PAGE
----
The Centers for Disease Control has a certain mystery about it, and the museum housed in its facility is no exception. After going through many different layers of security, we finally got to tour the David J. Sencer Centers for Disease Control Museum. Multimedia exhibits teach the public about different epidemics, everything from AIDS, malaria, Ebola and polio to smoking and obesity. It was humbling to stand in this place knowing that this organization not only teaches about outbreaks and prevention, but it also works to find treatment, prevent epidemics and eradicate the diseases that plague humankind.
Join us as we take you on a history of disease on this episode of Stories, Secrets and Sagas.
Interesting Facts About The CDC Museum
1You may use cameras in the museum only. Cameras are not allowed in any other location at the CDC.
2The David J. Sencer Centers for Disease Control Museum is affiliated with the Smithsonian Institute.
3Admission to the museum and parking in the parking deck are both free.
4The exhibits are self-guided, but you can also schedule a guided tour.
5Before visiting, be prepared to go through two security checks, a vehicle inspection outside and a security check inside. It takes about 15 minutes. Each visitor over the age of 18 must have at least one of the following: Drivers License, State-issued Photo ID or Passport. Passports are required if you are not a US citizen.
Read the Transcript of This Stories, Secrets & Sagas Episode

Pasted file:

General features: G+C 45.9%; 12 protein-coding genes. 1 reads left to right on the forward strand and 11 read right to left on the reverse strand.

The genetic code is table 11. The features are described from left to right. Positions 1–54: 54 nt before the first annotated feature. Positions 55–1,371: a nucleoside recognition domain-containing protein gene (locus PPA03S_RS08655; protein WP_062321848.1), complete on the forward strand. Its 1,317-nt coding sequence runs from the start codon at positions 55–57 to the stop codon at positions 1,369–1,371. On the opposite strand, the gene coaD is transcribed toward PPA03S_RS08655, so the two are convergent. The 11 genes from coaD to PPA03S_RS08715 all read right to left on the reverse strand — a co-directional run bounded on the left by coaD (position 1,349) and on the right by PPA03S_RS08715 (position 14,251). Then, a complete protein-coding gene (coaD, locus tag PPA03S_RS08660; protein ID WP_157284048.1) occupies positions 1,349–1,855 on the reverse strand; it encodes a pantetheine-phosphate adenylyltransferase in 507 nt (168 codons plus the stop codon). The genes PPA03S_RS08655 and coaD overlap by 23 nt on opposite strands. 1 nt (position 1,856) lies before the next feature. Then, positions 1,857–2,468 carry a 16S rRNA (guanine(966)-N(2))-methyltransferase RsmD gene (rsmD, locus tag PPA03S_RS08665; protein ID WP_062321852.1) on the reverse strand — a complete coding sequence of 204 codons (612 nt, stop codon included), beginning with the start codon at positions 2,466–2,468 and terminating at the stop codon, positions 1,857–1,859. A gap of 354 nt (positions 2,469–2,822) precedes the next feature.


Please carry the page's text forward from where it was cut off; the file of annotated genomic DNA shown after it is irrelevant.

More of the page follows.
Since the beginning of our history, humankind, bacteria and viruses have lived and died together — literally. These are the things nightmares are made of. And here in Atlanta, at the David J. Sencer Centers for Disease Control Museum, visitors learn about the past and that continuing battle between humankind and disease.
Originally called the Global Health Odyssey Museum, it was established in 1996 as a way to educate the public on prevention-based health while sharing the heritage and accomplishments of the CDC, all under one roof.
And in essence, if any one of the scientists at the CDC needed a new occupation, they would fit very well into detective work. Because, that is precisely what they do here — old-fashioned detective work with high-tech science to crack the cases of mystery diseases.
Think about it for a minute if you dare. Think about all the diseases in the past that have ravaged our population. Smallpox, tuberculosis, syphilis, polio, AIDS, influenza, bubonic plague, cholera, malaria, yellow fever, two noninfectious diseases (hemophilia and porphyria), and the plant disease behind the Irish Potato Famine—have altered human history.
And then, take a deep breath and realize the CDC has helped to control and eradicate many of them.
At the museum, you will see many things —artifacts from the past, multimedia exhibits, in-depth displays.
The CDC is continually working on ways to protect the public from disease. From eradication of Malaria in the United States in 1946 to their ongoing battles fighting autism and obesity, without this organization, many of us would not be here.
As long as we exist, diseases will exist. And as long as diseases exist, the CDC will be here, working hard to protect us.
We’ll see you next time on Stories, Secrets and Sagas!
Visit The David J. Sencer Centers for Disease Control Museum in Atlanta GA
David J. Sencer Centers for Disease Control Museum 1600 Clifton Road NE, at CDC Parkway, Atlanta GA 30329